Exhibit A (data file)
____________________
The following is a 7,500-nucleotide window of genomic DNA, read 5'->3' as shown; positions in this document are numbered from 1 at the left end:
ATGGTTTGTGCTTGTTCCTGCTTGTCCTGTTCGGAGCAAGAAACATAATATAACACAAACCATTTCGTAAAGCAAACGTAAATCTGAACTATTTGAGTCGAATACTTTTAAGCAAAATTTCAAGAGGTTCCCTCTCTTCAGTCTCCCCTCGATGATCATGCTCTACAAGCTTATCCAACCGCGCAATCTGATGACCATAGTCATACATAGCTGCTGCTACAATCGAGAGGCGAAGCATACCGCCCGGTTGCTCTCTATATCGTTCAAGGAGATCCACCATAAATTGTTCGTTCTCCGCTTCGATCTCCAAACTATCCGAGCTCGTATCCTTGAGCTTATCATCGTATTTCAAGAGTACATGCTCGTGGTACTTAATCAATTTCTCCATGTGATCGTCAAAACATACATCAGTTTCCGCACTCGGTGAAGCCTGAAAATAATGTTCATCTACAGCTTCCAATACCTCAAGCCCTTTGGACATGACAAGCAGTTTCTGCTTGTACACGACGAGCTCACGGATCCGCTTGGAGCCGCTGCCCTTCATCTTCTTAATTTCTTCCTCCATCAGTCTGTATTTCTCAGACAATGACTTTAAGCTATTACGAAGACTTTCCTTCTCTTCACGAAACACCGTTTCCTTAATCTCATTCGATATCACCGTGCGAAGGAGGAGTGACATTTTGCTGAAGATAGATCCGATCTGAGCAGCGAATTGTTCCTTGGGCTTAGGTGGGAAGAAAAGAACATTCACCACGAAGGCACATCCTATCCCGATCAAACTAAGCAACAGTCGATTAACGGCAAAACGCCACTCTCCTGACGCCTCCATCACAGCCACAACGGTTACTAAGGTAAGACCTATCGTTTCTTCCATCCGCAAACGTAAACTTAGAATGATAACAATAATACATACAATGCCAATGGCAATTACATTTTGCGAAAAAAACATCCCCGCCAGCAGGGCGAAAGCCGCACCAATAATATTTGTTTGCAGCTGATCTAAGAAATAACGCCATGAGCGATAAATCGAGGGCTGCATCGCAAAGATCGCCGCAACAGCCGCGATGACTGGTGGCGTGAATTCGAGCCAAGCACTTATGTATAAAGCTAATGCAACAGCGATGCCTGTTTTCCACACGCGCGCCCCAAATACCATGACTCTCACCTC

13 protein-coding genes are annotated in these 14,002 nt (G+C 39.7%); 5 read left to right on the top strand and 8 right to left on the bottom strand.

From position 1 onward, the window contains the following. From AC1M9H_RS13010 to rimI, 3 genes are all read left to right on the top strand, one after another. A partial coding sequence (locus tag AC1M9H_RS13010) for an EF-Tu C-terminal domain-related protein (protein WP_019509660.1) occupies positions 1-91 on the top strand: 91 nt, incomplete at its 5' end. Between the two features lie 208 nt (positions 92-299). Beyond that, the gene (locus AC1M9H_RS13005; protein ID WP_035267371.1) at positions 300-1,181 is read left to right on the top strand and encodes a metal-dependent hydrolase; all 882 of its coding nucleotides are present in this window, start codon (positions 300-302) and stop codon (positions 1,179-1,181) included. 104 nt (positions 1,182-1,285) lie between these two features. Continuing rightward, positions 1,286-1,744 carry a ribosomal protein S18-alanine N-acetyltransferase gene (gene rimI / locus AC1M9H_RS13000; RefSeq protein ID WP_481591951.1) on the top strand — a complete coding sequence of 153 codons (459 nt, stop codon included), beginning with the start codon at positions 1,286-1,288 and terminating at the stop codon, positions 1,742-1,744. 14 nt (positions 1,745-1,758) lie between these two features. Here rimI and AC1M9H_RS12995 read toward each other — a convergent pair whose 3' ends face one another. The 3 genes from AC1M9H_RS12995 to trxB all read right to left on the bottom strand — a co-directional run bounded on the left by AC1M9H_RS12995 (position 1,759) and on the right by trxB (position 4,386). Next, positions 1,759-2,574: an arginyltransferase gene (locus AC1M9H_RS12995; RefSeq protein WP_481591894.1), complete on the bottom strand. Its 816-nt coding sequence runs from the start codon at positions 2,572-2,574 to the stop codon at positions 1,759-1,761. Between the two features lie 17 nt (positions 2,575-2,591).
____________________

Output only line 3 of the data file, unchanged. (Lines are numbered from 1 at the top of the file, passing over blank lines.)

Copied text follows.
13 protein-coding genes are annotated in these 14,002 nt (G+C 39.7%); 5 read left to right on the top strand and 8 right to left on the bottom strand.